They proactively create value and generate wealth. Common examples are business ownership, real estate, or the often shady “business of blogging”. Most of these turn out to be mere “side hustle” dabblers, pretending to be entrepreneurs, but only playing for pocket change.    

Very occasionally one of those approaches appears to make sense, pass the smell test, and withstand cursory initial scrutiny.

This occurs slightly more often than the Canberra Raiders win premierships, which historically have occurred only slightly more often than verified unicorn sightings.

On the margin

One such approach comes from the anonymous blogger who writes at FIRE v London.

FvL swims in the deep end of the personal finance pool. He occasionally writes about fascinating challenges or dilemmas that few of us are likely to encounter first hand. Angel investing. Margin lending. Private banking.

In 2015 FvL decided to buy his dream house, in one of the nicer parts of North London.

At the time London’s property market was decidedly frothy. A long-running housing boom had peaked, and the slow decline that continues to this day was just beginning.

Gazumping was commonplace.

Sealed bids led to inflated prices, with lenders torpedoing only the most ridiculous of offers.

Sellers insisted on cash-only buyers, to avoid the house of cards that is a property chain.

Not content with just these usual challenges, FvL turned up the difficulty level up to extreme by financing the purchase using margin lending, as opposed to a traditional mortgage.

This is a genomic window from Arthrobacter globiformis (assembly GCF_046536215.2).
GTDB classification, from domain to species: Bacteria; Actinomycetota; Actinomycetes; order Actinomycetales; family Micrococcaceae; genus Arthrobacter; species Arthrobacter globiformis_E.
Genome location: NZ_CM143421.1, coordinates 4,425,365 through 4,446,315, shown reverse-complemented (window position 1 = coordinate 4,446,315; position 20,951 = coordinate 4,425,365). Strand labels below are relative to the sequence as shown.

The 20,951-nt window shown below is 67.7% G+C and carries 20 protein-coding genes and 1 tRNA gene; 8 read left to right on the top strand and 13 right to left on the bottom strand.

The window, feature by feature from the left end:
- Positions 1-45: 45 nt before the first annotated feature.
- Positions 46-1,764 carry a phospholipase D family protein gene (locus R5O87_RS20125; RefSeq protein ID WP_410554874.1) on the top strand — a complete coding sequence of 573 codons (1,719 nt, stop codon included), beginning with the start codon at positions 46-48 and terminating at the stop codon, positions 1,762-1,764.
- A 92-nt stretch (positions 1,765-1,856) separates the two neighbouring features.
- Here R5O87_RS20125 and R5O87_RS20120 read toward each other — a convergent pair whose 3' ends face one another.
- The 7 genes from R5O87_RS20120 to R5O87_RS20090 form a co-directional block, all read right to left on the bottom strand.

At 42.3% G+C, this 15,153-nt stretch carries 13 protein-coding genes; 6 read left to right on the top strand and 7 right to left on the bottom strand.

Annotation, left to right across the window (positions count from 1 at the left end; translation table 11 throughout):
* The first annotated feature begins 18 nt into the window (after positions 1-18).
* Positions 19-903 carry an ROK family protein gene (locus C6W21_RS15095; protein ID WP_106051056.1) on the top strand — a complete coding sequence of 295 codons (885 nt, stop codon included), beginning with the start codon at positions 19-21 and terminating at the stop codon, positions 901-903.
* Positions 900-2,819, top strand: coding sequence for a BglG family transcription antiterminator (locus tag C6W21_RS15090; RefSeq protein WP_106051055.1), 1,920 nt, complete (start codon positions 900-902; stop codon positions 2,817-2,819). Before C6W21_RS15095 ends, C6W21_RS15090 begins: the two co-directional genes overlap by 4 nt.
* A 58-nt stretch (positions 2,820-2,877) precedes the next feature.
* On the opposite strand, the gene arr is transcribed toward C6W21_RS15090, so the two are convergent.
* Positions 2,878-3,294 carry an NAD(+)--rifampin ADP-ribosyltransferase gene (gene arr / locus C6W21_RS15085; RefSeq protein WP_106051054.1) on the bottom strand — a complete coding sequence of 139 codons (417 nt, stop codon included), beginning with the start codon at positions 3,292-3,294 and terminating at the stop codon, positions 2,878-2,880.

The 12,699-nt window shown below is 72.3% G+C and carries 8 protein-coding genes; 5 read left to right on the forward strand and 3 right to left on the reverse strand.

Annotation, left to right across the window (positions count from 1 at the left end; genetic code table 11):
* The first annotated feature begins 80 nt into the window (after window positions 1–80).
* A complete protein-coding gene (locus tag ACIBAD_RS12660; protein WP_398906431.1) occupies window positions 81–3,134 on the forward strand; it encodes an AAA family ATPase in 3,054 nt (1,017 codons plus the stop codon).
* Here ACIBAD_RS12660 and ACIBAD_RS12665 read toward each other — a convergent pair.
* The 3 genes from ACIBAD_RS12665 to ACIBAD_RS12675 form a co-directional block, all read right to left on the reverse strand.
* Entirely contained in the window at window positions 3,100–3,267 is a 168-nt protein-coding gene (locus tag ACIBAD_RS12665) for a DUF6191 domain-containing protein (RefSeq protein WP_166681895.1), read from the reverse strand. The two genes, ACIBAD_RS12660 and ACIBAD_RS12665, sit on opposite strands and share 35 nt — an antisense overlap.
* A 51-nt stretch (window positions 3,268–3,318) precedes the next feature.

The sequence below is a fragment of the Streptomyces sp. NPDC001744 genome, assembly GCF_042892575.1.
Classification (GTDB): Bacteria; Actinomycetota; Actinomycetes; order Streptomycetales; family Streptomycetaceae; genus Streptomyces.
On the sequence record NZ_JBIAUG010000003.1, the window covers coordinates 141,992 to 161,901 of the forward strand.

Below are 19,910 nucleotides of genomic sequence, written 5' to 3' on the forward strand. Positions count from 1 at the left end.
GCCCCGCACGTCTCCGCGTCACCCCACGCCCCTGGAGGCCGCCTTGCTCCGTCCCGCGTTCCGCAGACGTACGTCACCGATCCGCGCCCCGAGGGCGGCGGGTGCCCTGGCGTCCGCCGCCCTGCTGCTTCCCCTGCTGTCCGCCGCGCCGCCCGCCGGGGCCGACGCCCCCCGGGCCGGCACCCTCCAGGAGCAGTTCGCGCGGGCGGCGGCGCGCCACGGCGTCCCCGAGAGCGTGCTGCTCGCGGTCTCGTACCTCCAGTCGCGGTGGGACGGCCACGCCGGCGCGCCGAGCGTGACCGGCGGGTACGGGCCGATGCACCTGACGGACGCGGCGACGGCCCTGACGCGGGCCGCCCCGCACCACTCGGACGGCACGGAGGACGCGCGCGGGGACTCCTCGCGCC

To explore how this arrangement operates, I have extracted some basic information from FvL’s narrative, then illustrated with publicly verifiable datasets. Any errors, gaps, or omissions are my own.

A margin loan works in a similar manner to an open-ended interest-only mortgage, secured by stocks and bonds rather than property. It has the added risk of a margin call, should the value of assets securing the loan breach the agreed loan-to-valuation threshold of the margin facility.

In FvL’s case, that loan-to-valuation ratio was approximately 50%. The chart below illustrates how that margin facility would have played out if it were secured by an S&P500 index tracker.

Margin call

The margin loan interest rate was roughly the base rate + 1%. That was materially less than an equivalent average fixed interest mortgage rate, especially once fees and charges are factored in.

It was also effectively self-funding, as the dividend yield of a low-cost index tracker exceeded the margin rate.

Interest rates

This paints an intriguing picture.

An asset, not an investment

The “an asset, not an investment” label applied to owner-occupied property largely stems from the fact that your own home contains often large amounts of “trapped” equity, while typically not generating any income. The purchase decision is often a case of heart leading head.

The income argument can be countered by looking at the opportunity cost. Someone who owns their home outright doesn’t need to pay rent to a landlord or interest to a mortgage lender. That cashflow is then freed up to potentially invest elsewhere.

The opportunity cost aspect of “trapped” equity is harder to argue with.